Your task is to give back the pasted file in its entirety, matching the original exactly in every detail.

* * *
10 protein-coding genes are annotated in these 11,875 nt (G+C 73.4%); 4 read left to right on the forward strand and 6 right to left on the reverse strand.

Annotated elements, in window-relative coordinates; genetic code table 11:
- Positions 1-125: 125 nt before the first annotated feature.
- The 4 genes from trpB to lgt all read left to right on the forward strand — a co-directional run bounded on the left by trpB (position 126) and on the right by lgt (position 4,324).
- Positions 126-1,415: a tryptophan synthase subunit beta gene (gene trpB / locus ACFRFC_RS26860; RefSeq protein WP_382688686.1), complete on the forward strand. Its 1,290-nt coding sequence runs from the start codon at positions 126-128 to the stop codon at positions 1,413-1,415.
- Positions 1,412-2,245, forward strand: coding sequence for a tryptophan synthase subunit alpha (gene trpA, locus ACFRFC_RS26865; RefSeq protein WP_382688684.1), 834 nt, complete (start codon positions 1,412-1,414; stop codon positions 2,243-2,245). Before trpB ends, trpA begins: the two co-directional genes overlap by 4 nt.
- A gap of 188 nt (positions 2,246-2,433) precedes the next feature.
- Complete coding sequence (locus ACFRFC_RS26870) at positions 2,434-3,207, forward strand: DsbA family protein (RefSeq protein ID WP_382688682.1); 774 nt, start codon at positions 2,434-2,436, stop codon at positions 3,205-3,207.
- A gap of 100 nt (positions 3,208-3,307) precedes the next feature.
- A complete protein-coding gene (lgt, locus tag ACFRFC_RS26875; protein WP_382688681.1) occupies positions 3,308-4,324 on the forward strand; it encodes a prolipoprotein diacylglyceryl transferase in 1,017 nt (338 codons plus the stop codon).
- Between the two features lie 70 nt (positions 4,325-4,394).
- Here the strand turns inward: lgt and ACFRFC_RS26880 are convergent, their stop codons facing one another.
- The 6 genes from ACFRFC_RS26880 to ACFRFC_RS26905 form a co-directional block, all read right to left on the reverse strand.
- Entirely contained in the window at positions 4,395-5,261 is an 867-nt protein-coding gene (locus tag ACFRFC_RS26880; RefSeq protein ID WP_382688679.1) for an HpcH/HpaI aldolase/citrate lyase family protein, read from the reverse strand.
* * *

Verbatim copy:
10 protein-coding genes are annotated in these 11,875 nt (G+C 73.4%); 4 read left to right on the forward strand and 6 right to left on the reverse strand.

Annotated elements, in window-relative coordinates; genetic code table 11:
- Positions 1-125: 125 nt before the first annotated feature.
- The 4 genes from trpB to lgt all read left to right on the forward strand — a co-directional run bounded on the left by trpB (position 126) and on the right by lgt (position 4,324).
- Positions 126-1,415: a tryptophan synthase subunit beta gene (gene trpB / locus ACFRFC_RS26860; RefSeq protein WP_382688686.1), complete on the forward strand. Its 1,290-nt coding sequence runs from the start codon at positions 126-128 to the stop codon at positions 1,413-1,415.
- Positions 1,412-2,245, forward strand: coding sequence for a tryptophan synthase subunit alpha (gene trpA, locus ACFRFC_RS26865; RefSeq protein WP_382688684.1), 834 nt, complete (start codon positions 1,412-1,414; stop codon positions 2,243-2,245). Before trpB ends, trpA begins: the two co-directional genes overlap by 4 nt.
- A gap of 188 nt (positions 2,246-2,433) precedes the next feature.
- Complete coding sequence (locus ACFRFC_RS26870) at positions 2,434-3,207, forward strand: DsbA family protein (RefSeq protein ID WP_382688682.1); 774 nt, start codon at positions 2,434-2,436, stop codon at positions 3,205-3,207.
- A gap of 100 nt (positions 3,208-3,307) precedes the next feature.
- A complete protein-coding gene (lgt, locus tag ACFRFC_RS26875; protein WP_382688681.1) occupies positions 3,308-4,324 on the forward strand; it encodes a prolipoprotein diacylglyceryl transferase in 1,017 nt (338 codons plus the stop codon).
- Between the two features lie 70 nt (positions 4,325-4,394).
- Here the strand turns inward: lgt and ACFRFC_RS26880 are convergent, their stop codons facing one another.
- The 6 genes from ACFRFC_RS26880 to ACFRFC_RS26905 form a co-directional block, all read right to left on the reverse strand.
- Entirely contained in the window at positions 4,395-5,261 is an 867-nt protein-coding gene (locus tag ACFRFC_RS26880; RefSeq protein ID WP_382688679.1) for an HpcH/HpaI aldolase/citrate lyase family protein, read from the reverse strand.